That's actually a solution to what both the NYT article and one of the commenters on the CloudFlare blog identified as the real problem... that the 'net is full of routers that perform none of the sanity checks which would block such spoofed packets, regardless of what daemon we discover to be exploitable next week.

I'm no expert either, but your solution sounds more complicated (and, hence, more CPU intensive on the routers) than what they were proposing. It sounded like they were just proposing plain old source-interface checking so, when the attacker sends a spoofed packet to a DNS server, one of the border routers along the way drops it for arriving on the wrong interface.

Also, I believe it was the CloudFlare commenter who pointed out that this isn't the first attack of this kind. Before spoofed UDP flooding via DNS, there was spoofed SYN flooding.

Reply Parent Score: 2

puidelup Member since:
2013-03-19

"The repercussions of which could be a threat as it means criminals no longer need large botnets to take smaller organisations offline."
"While DDoS attacks will always be a threat, open resolvers make it easier than ever to disrupt services .... "


Laurence, you are implying here that this is a new attack vector (I understand your statement like this). It definitely isn't.
CloudFlare:
http://blog.cloudflare.com/deep-inside-a-dns-amplification-ddos-att...
- "a known problems at least 10 years old."
The number of Open DNS resolvers that can be used in a DNS amplification attack is actually in decline.

"I'd rather see ISPs, peers and exchanges to add some reverse engineering to their UDP forwarding - in that they only forward UDP packets if the IP address attached can be routed backwards"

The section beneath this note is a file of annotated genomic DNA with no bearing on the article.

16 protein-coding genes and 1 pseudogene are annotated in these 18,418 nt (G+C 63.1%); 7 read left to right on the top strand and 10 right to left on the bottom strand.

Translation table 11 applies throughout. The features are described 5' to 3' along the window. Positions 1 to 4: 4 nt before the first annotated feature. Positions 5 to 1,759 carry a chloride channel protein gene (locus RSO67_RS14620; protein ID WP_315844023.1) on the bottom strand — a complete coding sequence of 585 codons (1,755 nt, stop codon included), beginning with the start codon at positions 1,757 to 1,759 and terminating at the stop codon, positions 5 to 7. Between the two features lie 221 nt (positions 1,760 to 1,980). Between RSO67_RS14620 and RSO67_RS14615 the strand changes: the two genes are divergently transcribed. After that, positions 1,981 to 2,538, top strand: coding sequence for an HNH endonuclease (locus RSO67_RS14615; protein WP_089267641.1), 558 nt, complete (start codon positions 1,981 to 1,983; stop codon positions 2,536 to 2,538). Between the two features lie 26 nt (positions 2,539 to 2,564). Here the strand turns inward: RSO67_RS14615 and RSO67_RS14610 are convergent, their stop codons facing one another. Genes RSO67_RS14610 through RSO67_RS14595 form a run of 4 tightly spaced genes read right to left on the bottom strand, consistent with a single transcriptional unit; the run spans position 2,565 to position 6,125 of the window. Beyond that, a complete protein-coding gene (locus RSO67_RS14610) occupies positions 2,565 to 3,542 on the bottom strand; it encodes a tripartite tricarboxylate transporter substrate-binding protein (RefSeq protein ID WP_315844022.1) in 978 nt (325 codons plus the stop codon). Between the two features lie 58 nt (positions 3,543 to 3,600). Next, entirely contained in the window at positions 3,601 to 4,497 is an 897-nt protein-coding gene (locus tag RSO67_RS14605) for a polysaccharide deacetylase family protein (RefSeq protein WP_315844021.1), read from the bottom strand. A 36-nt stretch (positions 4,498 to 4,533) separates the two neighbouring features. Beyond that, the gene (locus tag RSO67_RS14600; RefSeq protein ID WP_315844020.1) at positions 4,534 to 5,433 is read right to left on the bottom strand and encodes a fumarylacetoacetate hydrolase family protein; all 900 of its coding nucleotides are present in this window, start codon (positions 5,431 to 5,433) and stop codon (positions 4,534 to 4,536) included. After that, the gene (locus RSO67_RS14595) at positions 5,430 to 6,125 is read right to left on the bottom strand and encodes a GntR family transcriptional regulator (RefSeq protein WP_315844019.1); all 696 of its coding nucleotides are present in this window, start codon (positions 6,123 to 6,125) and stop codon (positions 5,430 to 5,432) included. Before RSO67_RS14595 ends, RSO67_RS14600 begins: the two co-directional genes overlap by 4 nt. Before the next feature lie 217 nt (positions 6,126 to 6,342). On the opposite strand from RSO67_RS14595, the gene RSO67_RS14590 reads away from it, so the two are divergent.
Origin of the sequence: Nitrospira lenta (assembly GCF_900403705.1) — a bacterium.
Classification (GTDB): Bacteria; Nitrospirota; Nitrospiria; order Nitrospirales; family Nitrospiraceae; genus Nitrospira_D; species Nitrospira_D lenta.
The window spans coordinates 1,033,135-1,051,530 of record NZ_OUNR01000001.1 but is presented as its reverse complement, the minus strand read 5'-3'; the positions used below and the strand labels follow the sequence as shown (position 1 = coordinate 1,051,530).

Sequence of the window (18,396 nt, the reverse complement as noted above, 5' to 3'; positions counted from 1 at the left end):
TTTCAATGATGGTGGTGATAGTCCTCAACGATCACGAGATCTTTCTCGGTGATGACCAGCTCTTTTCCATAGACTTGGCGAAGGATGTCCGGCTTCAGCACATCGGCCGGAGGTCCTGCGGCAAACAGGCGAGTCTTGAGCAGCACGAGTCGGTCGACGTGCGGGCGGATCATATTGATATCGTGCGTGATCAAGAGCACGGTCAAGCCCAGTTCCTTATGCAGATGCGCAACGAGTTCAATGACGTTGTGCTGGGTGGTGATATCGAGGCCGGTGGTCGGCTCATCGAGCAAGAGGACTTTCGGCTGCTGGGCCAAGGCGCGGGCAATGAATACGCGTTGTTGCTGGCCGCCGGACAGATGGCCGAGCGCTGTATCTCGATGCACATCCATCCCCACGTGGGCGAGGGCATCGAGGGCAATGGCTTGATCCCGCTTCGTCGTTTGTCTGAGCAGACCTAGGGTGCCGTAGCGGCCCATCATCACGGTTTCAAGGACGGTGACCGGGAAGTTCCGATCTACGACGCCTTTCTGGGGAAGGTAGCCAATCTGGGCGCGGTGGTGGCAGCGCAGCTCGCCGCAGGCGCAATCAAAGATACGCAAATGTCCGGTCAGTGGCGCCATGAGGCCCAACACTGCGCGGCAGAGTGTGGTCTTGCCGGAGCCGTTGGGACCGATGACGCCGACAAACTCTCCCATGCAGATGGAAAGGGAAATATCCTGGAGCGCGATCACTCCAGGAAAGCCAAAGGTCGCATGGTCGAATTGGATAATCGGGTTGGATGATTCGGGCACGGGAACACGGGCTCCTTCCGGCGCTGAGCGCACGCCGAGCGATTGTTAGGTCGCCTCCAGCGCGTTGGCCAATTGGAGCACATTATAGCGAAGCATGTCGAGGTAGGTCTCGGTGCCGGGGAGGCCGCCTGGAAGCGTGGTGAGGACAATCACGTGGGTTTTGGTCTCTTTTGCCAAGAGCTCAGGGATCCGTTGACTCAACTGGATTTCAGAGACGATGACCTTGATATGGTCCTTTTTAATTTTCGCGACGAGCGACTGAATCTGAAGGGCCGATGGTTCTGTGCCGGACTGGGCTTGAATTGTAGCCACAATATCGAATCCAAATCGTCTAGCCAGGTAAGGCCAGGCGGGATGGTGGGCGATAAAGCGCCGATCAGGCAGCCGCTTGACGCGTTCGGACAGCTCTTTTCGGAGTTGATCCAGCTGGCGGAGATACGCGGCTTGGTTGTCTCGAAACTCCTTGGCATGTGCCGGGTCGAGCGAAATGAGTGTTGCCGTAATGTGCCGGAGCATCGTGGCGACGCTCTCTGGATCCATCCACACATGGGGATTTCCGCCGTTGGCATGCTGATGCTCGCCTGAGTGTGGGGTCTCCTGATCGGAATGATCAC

This isn't going to happen anytime soon. Adding such checks in the current infrastructure would reduce the capacity of backbones by a few levels of magnitude. "Backbone routers" are optimized to route tons of traffic, but only blindly. Adding checks would cripple their routing capacity.
Such checks (anti spoofing measures) can only be implemented at the "outskirts" of the Internet, not in it's core. Admins of small networks are responsible for such security measures, but since such attacks use their infrastructure without damaging it much, there is little incentive to do it.

Reply Parent Score: 2

Soulbender Member since:
2005-08-18

but personally I'd rather see ISPs, peers and exchanges to add some reverse engineering to their UDP forwarding - in that they only forward UDP packets if the IP address attached can be routed backwards


This is already done by any competent provider and it is why spoofing is much less common today than it used to be. It's not feasible to do this between "Tier 1" peers though (due to, among other things, asymmetric routing) so it's important that providers closer to the customer does this properly.
This wouldn't solve the problem with DNS amplification attacks though since the source was valid and not spoofed. The only way to effectively stop these attacks is to not have open DNS resolvers.

Reply Parent Score: 2